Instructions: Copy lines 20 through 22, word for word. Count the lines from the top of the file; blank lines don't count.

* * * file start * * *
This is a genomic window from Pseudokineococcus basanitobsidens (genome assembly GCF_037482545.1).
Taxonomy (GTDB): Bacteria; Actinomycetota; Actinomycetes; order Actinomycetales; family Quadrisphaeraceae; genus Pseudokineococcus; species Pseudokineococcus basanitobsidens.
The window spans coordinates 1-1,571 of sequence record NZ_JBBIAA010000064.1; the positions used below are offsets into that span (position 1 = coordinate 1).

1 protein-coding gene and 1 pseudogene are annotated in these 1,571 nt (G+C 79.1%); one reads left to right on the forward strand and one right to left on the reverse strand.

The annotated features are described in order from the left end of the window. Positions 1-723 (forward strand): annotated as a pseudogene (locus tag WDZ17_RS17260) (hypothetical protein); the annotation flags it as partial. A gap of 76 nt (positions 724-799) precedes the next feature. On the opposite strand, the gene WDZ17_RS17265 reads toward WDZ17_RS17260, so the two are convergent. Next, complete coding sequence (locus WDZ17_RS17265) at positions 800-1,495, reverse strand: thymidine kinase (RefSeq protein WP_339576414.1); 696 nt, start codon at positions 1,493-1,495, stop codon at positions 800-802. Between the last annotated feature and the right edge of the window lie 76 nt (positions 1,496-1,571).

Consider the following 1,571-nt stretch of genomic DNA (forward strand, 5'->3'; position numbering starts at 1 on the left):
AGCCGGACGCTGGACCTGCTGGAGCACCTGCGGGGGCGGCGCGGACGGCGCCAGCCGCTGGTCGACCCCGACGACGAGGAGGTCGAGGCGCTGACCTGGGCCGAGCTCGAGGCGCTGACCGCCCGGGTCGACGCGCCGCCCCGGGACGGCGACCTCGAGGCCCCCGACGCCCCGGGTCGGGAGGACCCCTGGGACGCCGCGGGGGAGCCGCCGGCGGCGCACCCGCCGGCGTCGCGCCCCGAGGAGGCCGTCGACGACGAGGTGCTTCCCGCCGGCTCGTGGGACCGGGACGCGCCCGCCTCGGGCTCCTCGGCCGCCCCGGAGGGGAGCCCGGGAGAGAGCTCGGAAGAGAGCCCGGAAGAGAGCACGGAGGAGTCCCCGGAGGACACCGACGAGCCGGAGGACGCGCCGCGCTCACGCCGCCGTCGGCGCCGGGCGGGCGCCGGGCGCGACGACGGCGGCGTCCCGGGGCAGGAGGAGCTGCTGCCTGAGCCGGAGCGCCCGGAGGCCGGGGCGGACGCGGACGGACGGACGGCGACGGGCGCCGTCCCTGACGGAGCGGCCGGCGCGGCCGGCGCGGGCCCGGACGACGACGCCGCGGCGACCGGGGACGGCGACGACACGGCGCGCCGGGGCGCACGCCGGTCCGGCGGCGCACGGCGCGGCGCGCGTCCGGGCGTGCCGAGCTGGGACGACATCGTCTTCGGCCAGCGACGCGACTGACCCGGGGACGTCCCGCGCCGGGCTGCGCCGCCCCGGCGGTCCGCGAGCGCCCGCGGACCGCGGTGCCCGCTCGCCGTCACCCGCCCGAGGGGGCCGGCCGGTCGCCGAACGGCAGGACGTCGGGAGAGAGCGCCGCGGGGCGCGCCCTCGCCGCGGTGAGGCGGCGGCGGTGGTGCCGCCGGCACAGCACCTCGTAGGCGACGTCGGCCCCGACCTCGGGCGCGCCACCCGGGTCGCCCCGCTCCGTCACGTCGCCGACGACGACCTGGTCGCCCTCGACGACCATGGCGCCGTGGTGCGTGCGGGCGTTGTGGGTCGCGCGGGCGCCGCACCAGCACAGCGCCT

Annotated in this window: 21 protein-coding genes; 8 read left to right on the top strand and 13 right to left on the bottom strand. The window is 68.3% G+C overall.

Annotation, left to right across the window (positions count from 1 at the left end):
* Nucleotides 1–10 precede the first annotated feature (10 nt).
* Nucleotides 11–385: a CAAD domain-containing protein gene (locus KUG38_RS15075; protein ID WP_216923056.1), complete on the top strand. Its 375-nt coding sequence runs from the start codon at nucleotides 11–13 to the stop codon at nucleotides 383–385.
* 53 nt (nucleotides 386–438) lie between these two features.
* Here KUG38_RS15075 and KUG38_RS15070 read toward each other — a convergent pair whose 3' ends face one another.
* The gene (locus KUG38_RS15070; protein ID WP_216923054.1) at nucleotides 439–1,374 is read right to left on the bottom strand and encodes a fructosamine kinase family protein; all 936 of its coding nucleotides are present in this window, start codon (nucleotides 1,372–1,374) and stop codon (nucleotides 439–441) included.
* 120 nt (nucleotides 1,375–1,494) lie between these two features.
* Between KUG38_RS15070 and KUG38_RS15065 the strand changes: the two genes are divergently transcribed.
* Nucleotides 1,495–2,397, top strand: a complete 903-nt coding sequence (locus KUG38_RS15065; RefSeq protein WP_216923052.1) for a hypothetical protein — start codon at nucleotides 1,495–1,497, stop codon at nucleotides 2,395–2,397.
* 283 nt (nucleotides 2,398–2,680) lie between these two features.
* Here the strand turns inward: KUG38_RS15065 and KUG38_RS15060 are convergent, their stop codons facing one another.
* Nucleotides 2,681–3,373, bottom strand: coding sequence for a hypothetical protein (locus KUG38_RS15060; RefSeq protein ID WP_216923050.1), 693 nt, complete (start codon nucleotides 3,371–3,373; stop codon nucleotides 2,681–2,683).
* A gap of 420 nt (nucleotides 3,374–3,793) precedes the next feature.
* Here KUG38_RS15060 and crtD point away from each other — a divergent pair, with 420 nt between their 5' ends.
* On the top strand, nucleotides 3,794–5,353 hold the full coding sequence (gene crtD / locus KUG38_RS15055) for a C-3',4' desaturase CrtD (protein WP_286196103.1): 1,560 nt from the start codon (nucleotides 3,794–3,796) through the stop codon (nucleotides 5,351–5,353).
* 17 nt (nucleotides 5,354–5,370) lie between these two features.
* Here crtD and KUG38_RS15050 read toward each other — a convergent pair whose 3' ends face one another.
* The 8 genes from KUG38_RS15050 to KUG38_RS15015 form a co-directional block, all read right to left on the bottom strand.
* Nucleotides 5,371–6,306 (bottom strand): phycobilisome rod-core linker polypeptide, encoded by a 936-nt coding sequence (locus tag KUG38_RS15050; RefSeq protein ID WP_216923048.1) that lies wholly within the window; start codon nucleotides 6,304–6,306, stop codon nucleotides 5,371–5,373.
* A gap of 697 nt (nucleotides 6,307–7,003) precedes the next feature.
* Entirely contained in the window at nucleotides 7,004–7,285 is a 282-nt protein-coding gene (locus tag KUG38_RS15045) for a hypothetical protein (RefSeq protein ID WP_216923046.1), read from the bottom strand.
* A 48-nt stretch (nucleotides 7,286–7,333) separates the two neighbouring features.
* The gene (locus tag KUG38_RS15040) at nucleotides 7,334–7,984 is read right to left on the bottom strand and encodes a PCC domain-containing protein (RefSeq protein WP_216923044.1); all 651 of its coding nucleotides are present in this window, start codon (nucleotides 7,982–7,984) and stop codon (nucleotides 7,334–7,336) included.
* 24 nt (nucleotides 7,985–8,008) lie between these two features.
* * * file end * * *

* Nucleotides 2,681–3,373, bottom strand: coding sequence for a hypothetical protein (locus KUG38_RS15060; RefSeq protein ID WP_216923050.1), 693 nt, complete (start codon nucleotides 3,371–3,373; stop codon nucleotides 2,681–2,683).
* A gap of 420 nt (nucleotides 3,374–3,793) precedes the next feature.
* Here KUG38_RS15060 and crtD point away from each other — a divergent pair, with 420 nt between their 5' ends.